Question: Emeralds and aquamarines are both beryls. Emeralds are green beryls; aquamarines are blue to blueish green beryls. Since emeralds are so fragile and sensitive, does this mean aquamarines make poor jewelry stones?
By International Gem Society 3 minute read
aquamarine round

Round aquamarine. Photo © International Gem Society.

Answer: Aquamarines are relatively tough gems. Nevertheless, this popular jewelry stone does have some vulnerabilities. Let’s take a look at aquamarine durability and the potential problems that jewelers, faceters, and consumers should bear in mind.

emeralds and aquamarines on display

Although both emeralds and aquamarines belong to the beryl family, emeralds have a greater tendency to fracture because of how they form. The trace elements that give them their green color — chromium and vanadium — also weaken their crystal structure. Aquamarines, on the other hand, get their blue to blueish green color from traces of iron. Emeralds and aquamarines on display. Photo by Mauro Cateb. Licensed under CC By 2.0.

Aquamarine Hardness

Aquamarines have a hardness value of 7.5 to 8 on the Mohs scale. That means these gems have excellent resistance to scratches and abrasions. They can’t be scratched by anything with a lower hardness. Since household dust only has a hardness of 7, it can’t damage aquamarines. This makes them good choices for daily wear jewelry, like engagement rings. Aquamarine’s relatively high hardness also means it can retain a good polish for a long time.

Aquamarine Toughness and Cut Styles

Hardness isn’t the only measure of aquamarine durability. Aquamarines also have imperfect cleavage. That means if they’re struck along an internal cleavage plane they could split in two. Like most gems, aquamarines have “Brittle” tenacity. That means they’re prone to breaking or chipping if struck.

aquamarine and diamond platinum ring by Tiffany & Co.

Like many gems, aquamarines show conchoidal, “shell-like” fractures when broken or chipped. The oval-shaped aquamarine in this Tiffany & Co. platinum ring shows a conchoidal fracture on its edge. Photo courtesy of and Fellows.

Despite these vulnerabilities, aquamarines still have “Good” toughness. However, some precautions are in order when cutting and setting these gems. Since the corners of gems are most vulnerable to breakage, faceters frequently select round, oval, or cut-cornered styles (like an emerald cut) for aquamarines. Cut aquamarines with corners or thin girdles should have protective settings in jewelry.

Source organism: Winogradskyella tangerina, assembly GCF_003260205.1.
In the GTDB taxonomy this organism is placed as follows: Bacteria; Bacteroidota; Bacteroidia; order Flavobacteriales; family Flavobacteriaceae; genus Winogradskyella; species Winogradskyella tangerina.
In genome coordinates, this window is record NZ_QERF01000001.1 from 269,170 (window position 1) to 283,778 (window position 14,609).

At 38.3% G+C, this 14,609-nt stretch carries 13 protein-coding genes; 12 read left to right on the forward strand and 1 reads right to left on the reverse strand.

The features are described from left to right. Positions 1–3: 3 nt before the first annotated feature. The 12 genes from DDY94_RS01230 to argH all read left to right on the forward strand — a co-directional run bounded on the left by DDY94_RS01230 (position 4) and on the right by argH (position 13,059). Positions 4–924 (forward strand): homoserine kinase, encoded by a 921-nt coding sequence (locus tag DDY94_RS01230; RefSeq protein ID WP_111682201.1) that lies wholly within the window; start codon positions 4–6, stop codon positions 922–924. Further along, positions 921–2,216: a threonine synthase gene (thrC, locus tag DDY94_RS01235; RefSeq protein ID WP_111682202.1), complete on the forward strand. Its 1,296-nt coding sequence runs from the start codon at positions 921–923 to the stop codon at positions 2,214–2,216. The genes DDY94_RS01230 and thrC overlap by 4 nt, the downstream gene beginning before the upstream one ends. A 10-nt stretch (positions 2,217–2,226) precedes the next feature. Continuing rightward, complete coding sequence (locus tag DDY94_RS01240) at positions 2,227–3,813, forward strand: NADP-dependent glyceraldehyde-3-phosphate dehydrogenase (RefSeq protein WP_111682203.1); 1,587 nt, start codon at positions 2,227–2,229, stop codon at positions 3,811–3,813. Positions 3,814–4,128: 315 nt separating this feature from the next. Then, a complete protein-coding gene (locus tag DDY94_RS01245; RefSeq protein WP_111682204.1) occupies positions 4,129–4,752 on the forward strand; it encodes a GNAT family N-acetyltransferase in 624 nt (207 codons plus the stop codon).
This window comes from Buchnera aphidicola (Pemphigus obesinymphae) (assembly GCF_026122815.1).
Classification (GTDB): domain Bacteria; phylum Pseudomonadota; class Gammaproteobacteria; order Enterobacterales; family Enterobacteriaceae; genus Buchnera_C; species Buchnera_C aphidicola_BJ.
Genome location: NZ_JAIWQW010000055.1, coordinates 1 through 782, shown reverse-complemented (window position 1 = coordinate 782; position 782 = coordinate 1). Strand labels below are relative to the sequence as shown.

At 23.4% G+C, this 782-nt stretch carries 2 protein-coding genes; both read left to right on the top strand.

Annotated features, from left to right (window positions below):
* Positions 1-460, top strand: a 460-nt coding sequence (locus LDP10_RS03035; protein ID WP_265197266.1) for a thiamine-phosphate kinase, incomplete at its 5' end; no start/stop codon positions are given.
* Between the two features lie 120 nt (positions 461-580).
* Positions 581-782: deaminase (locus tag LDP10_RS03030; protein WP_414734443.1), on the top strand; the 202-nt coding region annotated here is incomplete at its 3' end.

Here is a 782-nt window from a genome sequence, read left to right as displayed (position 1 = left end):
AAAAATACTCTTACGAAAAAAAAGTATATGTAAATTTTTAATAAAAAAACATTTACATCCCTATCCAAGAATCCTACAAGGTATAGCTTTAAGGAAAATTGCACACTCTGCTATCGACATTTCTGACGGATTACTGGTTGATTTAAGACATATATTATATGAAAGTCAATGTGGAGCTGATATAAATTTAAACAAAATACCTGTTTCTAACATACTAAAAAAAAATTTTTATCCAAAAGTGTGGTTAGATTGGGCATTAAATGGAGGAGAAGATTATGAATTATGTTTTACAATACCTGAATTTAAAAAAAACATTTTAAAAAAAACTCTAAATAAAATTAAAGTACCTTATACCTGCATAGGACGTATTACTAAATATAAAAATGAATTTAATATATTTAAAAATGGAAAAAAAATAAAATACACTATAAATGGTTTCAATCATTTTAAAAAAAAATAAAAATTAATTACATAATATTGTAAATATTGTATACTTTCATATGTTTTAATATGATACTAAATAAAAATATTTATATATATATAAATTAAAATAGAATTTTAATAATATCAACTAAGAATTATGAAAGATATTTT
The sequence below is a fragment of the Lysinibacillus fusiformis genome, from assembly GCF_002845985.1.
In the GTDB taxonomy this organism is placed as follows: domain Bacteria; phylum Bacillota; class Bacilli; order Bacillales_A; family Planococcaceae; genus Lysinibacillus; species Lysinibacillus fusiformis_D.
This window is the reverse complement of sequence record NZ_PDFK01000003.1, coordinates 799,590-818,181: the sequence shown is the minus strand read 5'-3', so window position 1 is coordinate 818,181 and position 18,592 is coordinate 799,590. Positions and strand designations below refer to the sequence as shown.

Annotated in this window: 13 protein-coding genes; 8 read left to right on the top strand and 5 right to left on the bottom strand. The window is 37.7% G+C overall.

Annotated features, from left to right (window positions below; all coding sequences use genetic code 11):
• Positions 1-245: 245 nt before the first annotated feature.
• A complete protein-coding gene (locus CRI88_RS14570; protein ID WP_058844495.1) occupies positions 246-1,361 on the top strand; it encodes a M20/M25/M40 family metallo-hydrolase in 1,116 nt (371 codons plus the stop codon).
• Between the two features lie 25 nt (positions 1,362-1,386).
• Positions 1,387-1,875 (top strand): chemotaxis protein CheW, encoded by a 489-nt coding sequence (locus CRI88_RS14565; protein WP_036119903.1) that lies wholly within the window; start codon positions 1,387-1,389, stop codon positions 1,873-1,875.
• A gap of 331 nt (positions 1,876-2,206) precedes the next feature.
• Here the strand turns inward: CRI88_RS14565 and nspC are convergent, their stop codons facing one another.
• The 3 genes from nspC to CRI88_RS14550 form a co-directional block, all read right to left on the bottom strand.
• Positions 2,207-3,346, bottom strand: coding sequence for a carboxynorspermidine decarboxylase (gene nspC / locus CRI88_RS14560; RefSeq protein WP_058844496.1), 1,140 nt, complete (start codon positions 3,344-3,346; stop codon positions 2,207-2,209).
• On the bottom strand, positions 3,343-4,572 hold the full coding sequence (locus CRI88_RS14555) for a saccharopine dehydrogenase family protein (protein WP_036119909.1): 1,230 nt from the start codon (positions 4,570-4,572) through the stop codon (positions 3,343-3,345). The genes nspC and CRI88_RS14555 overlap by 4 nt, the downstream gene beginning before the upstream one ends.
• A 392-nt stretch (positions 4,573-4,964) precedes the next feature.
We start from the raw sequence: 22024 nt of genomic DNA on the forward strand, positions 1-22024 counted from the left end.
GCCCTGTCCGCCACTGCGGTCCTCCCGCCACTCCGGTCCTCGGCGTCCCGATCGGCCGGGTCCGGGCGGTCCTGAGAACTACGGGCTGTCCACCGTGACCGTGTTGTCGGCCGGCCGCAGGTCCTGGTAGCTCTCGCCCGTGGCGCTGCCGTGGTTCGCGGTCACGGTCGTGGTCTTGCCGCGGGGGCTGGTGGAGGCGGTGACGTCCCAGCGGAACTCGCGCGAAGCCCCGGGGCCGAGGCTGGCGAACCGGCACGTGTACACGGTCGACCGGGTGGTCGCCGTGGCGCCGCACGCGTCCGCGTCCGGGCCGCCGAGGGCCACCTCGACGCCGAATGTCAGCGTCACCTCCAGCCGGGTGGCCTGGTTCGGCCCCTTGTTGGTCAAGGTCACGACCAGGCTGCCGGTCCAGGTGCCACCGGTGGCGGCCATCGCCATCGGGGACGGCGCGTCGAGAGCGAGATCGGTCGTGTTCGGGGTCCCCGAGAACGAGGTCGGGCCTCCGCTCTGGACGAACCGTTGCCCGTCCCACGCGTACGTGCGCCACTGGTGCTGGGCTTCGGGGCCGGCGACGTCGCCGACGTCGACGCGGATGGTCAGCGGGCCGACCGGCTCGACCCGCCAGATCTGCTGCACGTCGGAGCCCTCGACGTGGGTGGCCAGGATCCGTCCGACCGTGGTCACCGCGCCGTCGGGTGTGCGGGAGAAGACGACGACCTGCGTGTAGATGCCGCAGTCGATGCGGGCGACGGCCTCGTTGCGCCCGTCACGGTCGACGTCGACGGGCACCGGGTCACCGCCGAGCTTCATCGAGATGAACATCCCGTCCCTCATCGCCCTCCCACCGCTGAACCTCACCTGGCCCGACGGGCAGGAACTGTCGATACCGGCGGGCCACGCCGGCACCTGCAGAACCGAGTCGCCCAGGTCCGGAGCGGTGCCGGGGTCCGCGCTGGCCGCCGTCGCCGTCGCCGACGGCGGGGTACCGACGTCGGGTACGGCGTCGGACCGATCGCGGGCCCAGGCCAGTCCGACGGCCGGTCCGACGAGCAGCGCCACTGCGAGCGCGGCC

broken heart-shaped aquamarine

Heart-cut aquamarine gem with noticeable breakage. Photo © International Gem Society.

Aquamarine Durability and Gemstone Maintenance

Aquamarines have fair resistance to heat. Steam jewelry cleaners that operate below 700° F (371° C) usually won’t harm these gems, as long as they don’t have liquid inclusions or internal fractures. These might expand during heating and crack the gemstone.

Exposing aquamarines to temperatures of 700-850° F (371-454° C) may cause other problems, even if the stones don’t shatter. These temperatures may cause aquamarines to change color. Higher temperatures, such as those created by a jeweler’s torch, may result in discoloration. Before repairing metal jewelry, jewelers should remove any aquamarines from their settings as a precaution.

Broken briolette-shaped aquamarine. Photo © International Gem Society.

Aquamarines can handle many chemicals used for cleaning, from soapy water to moderately strong acids. However, hydrofluoric acid, found in home rust removers and strong cleaners, can damage them.

Ultrasonic jewelry cleaners, including their solution baths, are usually safe for aquamarines, but the vibrations generated by the device could damage stones with liquid inclusions or fractures.

If you don’t know if your aquamarines have any such inclusions, clean them with a soft brush, mild detergent, and warm water. Consult our gemstone jewelry care guide for more recommendations.

Aquamarines and Light Exposure

Both mined and lab-created aquamarines are stable under all light sources, including sunlight, artificial indoor lighting, and ultraviolet, even for prolonged periods. However, so-called Maxixe aquamarines (irradiated blue beryls) will fade over time when exposed to light.

Maxixe beryls

Maxixe beryl cabochons, 28.8 and 29.13 cts. Photo courtesy of and Itineris.